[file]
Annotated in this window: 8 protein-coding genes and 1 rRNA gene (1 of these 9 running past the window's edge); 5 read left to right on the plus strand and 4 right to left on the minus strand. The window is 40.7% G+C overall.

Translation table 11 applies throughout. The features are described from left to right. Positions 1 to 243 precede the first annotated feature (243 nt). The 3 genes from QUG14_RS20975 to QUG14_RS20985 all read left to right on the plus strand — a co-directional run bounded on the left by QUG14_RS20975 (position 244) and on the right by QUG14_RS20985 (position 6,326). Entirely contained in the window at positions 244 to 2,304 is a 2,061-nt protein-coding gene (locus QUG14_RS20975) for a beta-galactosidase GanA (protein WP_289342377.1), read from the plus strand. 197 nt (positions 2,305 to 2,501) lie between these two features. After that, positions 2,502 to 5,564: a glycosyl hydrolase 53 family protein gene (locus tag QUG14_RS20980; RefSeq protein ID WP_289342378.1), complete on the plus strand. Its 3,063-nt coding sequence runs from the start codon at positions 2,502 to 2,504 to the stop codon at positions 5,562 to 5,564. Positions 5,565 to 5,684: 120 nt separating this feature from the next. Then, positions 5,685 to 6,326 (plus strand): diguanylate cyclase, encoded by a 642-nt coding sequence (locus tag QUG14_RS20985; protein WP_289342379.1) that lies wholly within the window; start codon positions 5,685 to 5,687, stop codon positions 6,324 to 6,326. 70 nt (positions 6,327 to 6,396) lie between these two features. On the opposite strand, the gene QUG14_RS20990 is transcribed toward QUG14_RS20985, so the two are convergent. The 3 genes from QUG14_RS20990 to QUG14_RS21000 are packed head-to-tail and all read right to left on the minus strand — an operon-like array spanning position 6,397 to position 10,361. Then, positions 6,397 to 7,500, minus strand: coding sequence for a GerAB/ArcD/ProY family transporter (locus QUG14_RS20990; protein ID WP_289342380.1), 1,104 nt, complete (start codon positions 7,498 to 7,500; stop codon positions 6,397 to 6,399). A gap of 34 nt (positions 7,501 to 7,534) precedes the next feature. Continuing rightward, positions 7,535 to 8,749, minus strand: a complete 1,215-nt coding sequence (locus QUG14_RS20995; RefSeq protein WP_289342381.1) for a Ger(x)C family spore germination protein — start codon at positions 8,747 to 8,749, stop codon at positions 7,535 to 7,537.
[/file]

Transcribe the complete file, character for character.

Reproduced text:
Annotated in this window: 8 protein-coding genes and 1 rRNA gene (1 of these 9 running past the window's edge); 5 read left to right on the plus strand and 4 right to left on the minus strand. The window is 40.7% G+C overall.

Translation table 11 applies throughout. The features are described from left to right. Positions 1 to 243 precede the first annotated feature (243 nt). The 3 genes from QUG14_RS20975 to QUG14_RS20985 all read left to right on the plus strand — a co-directional run bounded on the left by QUG14_RS20975 (position 244) and on the right by QUG14_RS20985 (position 6,326). Entirely contained in the window at positions 244 to 2,304 is a 2,061-nt protein-coding gene (locus QUG14_RS20975) for a beta-galactosidase GanA (protein WP_289342377.1), read from the plus strand. 197 nt (positions 2,305 to 2,501) lie between these two features. After that, positions 2,502 to 5,564: a glycosyl hydrolase 53 family protein gene (locus tag QUG14_RS20980; RefSeq protein ID WP_289342378.1), complete on the plus strand. Its 3,063-nt coding sequence runs from the start codon at positions 2,502 to 2,504 to the stop codon at positions 5,562 to 5,564. Positions 5,565 to 5,684: 120 nt separating this feature from the next. Then, positions 5,685 to 6,326 (plus strand): diguanylate cyclase, encoded by a 642-nt coding sequence (locus tag QUG14_RS20985; protein WP_289342379.1) that lies wholly within the window; start codon positions 5,685 to 5,687, stop codon positions 6,324 to 6,326. 70 nt (positions 6,327 to 6,396) lie between these two features. On the opposite strand, the gene QUG14_RS20990 is transcribed toward QUG14_RS20985, so the two are convergent. The 3 genes from QUG14_RS20990 to QUG14_RS21000 are packed head-to-tail and all read right to left on the minus strand — an operon-like array spanning position 6,397 to position 10,361. Then, positions 6,397 to 7,500, minus strand: coding sequence for a GerAB/ArcD/ProY family transporter (locus QUG14_RS20990; protein ID WP_289342380.1), 1,104 nt, complete (start codon positions 7,498 to 7,500; stop codon positions 6,397 to 6,399). A gap of 34 nt (positions 7,501 to 7,534) precedes the next feature. Continuing rightward, positions 7,535 to 8,749, minus strand: a complete 1,215-nt coding sequence (locus QUG14_RS20995; RefSeq protein WP_289342381.1) for a Ger(x)C family spore germination protein — start codon at positions 8,747 to 8,749, stop codon at positions 7,535 to 7,537.